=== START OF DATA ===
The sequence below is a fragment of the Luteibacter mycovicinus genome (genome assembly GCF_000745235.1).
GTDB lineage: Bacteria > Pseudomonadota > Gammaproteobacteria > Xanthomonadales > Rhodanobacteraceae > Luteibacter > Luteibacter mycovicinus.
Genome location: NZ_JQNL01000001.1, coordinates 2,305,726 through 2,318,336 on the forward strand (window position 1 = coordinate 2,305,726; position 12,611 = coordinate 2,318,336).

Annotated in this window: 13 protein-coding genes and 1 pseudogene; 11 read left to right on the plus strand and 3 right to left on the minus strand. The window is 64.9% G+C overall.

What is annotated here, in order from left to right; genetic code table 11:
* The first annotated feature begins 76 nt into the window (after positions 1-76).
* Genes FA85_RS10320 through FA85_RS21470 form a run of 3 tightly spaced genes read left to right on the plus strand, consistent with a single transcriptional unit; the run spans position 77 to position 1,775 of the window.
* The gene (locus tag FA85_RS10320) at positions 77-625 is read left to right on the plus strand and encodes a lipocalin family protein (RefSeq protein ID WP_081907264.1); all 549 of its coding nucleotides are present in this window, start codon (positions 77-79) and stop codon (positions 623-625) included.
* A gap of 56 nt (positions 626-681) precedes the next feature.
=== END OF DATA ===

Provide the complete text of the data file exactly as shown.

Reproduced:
The sequence below is a fragment of the Luteibacter mycovicinus genome (genome assembly GCF_000745235.1).
GTDB lineage: Bacteria > Pseudomonadota > Gammaproteobacteria > Xanthomonadales > Rhodanobacteraceae > Luteibacter > Luteibacter mycovicinus.
Genome location: NZ_JQNL01000001.1, coordinates 2,305,726 through 2,318,336 on the forward strand (window position 1 = coordinate 2,305,726; position 12,611 = coordinate 2,318,336).

Annotated in this window: 13 protein-coding genes and 1 pseudogene; 11 read left to right on the plus strand and 3 right to left on the minus strand. The window is 64.9% G+C overall.

What is annotated here, in order from left to right; genetic code table 11:
* The first annotated feature begins 76 nt into the window (after positions 1-76).
* Genes FA85_RS10320 through FA85_RS21470 form a run of 3 tightly spaced genes read left to right on the plus strand, consistent with a single transcriptional unit; the run spans position 77 to position 1,775 of the window.
* The gene (locus tag FA85_RS10320) at positions 77-625 is read left to right on the plus strand and encodes a lipocalin family protein (RefSeq protein ID WP_081907264.1); all 549 of its coding nucleotides are present in this window, start codon (positions 77-79) and stop codon (positions 623-625) included.
* A gap of 56 nt (positions 626-681) precedes the next feature.